Chapter 1. News

I'll start the story one fall afternoon when I had been sent home from my friend Henry's house.

“I suppose you were the ringleader, Libby?” his mother had said. She usually said that when we got caught doing something; I thought of it as a compliment. It wasn't meant to be one, I know, but the word made me think of the circus.

Henry stuck up for me: He said he'd wanted to see how much noise we could make, too, and so had everyone else. I'm glad he said that. His mother probably would have sent everyone home anyway, not just me, but it was still a good thing to say.

The air was colder on the way home, and the sky was orange at the edges and pale in the middle. But there was still time to play outside before dinner, maybe enough time for other people to come over.

I ran the rest of the way. But when I opened our door, my father was there, talking to my sister Emmy. He looked excited.

“I'm home early because it's a special occasion,”he said, but he wouldn't say why, even when Emmy asked in a cute way.

“Daddy!”I said (I never try to act cute). “You shouldn't have said anything if you weren't going to tell us. It's not fair." But that just made him laugh more. “At least give us a hint.”

“It's something that will be a big change for all of us - especially you two. No more questions: we're eating soon and I'll tell you at the table.”

When dinner was ready, Emmy turned out the lights and I lit the candles (Emmy and I take turns doing that) while our little brother and sister got in their places.

It WAS a special dinner: lasagna! We ate while our parents talked: we're not allowed to unless one of them asks us a question. This is a rule most families don't have, I know. We have it because my father says “adult conversation is very important.”He says most people stop talking to each other when they're married and he doesn't want that to happen to him and my mother.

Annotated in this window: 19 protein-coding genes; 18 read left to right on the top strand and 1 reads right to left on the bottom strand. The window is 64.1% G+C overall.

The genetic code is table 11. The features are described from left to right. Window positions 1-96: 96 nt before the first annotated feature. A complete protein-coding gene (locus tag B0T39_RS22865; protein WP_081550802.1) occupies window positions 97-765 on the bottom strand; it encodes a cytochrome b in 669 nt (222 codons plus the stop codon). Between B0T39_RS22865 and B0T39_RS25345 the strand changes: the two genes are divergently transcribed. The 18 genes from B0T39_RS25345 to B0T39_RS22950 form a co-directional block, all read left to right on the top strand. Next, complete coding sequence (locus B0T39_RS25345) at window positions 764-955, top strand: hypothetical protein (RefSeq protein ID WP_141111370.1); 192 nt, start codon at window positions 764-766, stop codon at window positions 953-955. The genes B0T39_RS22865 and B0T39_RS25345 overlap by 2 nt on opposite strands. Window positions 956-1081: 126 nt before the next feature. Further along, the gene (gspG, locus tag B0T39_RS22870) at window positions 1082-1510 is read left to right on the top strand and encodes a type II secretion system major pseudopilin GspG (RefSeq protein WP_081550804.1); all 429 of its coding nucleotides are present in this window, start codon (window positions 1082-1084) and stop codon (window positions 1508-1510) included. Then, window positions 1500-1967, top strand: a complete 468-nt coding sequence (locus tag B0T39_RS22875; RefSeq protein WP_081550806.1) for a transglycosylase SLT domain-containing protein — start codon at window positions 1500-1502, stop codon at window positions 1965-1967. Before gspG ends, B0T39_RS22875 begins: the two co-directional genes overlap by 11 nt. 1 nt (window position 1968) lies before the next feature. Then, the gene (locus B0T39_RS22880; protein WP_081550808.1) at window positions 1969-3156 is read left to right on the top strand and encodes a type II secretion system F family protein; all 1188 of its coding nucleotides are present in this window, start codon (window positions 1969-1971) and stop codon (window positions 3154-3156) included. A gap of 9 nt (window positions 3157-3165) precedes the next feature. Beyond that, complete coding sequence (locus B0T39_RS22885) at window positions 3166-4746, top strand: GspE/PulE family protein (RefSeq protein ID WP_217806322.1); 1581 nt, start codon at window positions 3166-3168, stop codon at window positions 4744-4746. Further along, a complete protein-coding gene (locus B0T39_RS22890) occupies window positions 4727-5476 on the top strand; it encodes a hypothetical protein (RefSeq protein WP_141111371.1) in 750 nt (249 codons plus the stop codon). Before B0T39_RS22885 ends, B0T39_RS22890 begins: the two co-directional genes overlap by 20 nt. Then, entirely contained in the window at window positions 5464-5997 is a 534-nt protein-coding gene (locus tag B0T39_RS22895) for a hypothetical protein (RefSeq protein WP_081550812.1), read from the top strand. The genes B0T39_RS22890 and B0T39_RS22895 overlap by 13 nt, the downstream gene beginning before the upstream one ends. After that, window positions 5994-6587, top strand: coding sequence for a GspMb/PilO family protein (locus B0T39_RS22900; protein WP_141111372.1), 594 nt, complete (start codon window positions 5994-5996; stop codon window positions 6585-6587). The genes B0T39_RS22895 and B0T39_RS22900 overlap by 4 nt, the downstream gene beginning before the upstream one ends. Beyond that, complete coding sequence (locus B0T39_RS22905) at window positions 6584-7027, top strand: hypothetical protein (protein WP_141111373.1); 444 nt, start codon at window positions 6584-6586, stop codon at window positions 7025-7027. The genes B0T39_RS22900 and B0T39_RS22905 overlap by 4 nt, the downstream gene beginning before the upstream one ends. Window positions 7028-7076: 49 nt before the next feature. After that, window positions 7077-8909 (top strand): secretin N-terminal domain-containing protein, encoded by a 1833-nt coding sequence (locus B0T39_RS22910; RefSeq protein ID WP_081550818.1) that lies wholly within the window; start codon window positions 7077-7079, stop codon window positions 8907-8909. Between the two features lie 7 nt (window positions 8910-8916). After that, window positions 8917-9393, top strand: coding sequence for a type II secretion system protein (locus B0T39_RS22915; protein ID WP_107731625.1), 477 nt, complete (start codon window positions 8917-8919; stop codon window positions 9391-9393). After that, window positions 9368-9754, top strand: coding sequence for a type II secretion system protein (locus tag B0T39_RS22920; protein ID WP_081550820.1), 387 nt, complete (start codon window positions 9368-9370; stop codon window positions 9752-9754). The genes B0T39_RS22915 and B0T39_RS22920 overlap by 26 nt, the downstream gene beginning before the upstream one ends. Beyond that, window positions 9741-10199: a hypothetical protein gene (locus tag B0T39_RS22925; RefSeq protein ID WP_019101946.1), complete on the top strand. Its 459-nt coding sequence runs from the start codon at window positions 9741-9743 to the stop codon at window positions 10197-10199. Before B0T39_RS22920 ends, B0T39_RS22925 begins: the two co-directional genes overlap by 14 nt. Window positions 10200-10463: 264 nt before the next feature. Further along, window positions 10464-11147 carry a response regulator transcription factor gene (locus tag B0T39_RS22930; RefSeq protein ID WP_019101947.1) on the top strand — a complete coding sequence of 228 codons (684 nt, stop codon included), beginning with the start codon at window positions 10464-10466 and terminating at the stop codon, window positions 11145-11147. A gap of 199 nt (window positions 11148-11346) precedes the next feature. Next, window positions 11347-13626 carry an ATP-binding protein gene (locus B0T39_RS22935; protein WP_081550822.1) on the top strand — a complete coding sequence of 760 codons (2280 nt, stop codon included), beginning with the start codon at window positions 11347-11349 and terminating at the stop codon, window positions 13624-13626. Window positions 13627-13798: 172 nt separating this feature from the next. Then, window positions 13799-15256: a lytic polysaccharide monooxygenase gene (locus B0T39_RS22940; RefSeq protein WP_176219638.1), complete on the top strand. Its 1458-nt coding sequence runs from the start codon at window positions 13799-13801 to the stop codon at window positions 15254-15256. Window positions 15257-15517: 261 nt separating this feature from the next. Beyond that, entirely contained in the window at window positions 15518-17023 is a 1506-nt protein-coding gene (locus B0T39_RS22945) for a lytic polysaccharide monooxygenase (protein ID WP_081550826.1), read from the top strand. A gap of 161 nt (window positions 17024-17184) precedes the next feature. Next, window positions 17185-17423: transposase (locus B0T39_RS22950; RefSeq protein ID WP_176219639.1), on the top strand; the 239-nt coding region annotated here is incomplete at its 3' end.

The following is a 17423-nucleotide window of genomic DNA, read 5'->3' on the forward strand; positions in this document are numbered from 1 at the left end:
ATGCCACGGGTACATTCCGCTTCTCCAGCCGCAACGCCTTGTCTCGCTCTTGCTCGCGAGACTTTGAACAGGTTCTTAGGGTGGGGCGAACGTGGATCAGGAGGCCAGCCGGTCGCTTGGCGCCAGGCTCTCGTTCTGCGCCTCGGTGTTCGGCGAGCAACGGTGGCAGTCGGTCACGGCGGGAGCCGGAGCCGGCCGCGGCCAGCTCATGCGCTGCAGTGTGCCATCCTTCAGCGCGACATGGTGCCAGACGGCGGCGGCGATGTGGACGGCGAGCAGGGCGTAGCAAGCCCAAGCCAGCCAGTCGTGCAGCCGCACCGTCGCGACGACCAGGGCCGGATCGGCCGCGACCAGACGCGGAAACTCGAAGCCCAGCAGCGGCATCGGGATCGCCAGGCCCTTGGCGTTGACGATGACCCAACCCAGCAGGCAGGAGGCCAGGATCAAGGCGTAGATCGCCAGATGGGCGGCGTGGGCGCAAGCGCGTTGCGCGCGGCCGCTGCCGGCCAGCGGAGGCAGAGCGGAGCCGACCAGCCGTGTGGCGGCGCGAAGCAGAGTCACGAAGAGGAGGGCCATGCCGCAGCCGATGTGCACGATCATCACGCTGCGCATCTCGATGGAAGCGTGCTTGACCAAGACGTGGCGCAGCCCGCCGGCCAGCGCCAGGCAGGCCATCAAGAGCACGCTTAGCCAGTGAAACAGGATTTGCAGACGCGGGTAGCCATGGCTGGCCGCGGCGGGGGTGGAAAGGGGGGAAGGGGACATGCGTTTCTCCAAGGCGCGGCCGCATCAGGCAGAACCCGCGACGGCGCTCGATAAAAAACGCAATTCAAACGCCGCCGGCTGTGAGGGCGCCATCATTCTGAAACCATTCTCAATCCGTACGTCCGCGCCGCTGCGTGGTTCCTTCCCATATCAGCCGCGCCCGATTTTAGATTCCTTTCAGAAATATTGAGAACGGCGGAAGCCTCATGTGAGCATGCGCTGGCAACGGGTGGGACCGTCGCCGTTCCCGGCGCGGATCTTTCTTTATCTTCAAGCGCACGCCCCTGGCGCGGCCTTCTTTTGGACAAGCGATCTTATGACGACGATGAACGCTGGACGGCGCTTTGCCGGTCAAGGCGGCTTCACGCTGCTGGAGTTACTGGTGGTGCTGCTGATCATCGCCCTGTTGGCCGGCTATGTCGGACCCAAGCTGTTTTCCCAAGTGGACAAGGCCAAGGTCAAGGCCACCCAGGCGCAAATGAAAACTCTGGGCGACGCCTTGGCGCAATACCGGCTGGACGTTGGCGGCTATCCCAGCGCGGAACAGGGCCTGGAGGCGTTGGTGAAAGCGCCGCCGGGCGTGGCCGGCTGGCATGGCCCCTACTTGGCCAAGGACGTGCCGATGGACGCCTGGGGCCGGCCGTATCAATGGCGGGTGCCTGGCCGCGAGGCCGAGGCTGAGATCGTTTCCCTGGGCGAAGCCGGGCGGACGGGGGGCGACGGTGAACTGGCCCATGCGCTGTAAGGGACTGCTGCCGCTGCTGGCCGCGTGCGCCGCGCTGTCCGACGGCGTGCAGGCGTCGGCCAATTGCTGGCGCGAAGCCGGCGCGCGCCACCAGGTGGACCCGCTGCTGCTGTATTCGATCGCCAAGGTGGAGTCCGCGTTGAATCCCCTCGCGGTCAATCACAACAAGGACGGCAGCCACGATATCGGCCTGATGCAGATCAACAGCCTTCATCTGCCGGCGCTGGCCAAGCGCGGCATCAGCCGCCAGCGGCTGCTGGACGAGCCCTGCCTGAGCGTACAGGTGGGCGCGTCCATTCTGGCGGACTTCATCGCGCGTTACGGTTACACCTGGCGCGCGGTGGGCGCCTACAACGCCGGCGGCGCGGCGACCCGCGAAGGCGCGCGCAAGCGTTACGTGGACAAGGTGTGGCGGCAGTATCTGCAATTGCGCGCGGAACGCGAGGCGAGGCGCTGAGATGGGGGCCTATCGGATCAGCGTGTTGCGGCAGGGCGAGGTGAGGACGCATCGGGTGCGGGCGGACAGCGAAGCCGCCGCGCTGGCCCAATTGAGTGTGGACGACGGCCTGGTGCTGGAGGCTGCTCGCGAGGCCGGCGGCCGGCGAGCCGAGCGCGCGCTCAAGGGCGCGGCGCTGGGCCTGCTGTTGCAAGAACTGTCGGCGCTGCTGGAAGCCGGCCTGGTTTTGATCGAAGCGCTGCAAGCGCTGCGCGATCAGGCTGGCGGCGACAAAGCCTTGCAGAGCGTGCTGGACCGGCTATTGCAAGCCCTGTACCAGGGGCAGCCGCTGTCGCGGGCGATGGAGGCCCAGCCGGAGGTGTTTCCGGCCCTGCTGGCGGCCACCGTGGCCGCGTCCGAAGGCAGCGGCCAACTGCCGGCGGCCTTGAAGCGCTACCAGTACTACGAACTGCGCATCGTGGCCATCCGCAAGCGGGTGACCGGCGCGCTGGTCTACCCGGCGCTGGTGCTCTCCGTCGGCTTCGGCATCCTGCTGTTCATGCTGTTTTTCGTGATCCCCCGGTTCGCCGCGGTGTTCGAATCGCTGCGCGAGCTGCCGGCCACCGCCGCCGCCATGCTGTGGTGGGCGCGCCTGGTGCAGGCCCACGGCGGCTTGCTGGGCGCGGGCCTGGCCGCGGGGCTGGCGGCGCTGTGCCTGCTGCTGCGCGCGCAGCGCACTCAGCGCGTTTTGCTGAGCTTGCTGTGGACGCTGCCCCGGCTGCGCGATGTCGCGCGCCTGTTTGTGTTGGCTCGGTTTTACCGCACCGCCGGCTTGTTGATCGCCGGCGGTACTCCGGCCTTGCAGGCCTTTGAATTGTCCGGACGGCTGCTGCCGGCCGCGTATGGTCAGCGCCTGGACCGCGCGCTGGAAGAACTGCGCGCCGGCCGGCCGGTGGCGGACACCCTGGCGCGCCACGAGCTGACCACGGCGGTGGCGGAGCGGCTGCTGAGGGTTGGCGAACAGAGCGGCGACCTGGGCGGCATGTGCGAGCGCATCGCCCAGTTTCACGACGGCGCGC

So they, mostly my father, talked, and sometimes I listened and sometimes I didn't; that night, I listened even to some of the really boring things, but I still didn't find out what the news was.





Click to see
bigger pictures of ringleaders.

Emmy and Willy, who sit next to each other, were doing something on their laps - passing something back and forth, I think: I couldn't see what. Willy was giggling, though. Bubby played with her food. I wrote on the table. This is kind of a strange habit, I guess, but I like to do it. I hold my pointer figure between my thumb and my middle finger, as though my finger is a pencil, and then I write with it.
My father saw me doing it.

“It's too bad no one will ever read all the great novels Libby's written on the dining-room table,” he said (he knows I want to be a writer when I grow up - everyone who knows me knows that!). Then he and my mother laughed.

I didn't. Emmy didn't laugh, either. We didn't make a face at each other - those kinds of faces count as talking - but we both hate it when he's sarcastic. Grown-ups are never funny when they say sarcastic things and I wish they wouldn't do it, especially to children. Of course, I didn't say that. I wrote it on the table, though.

Finally, he said he would tell us the news.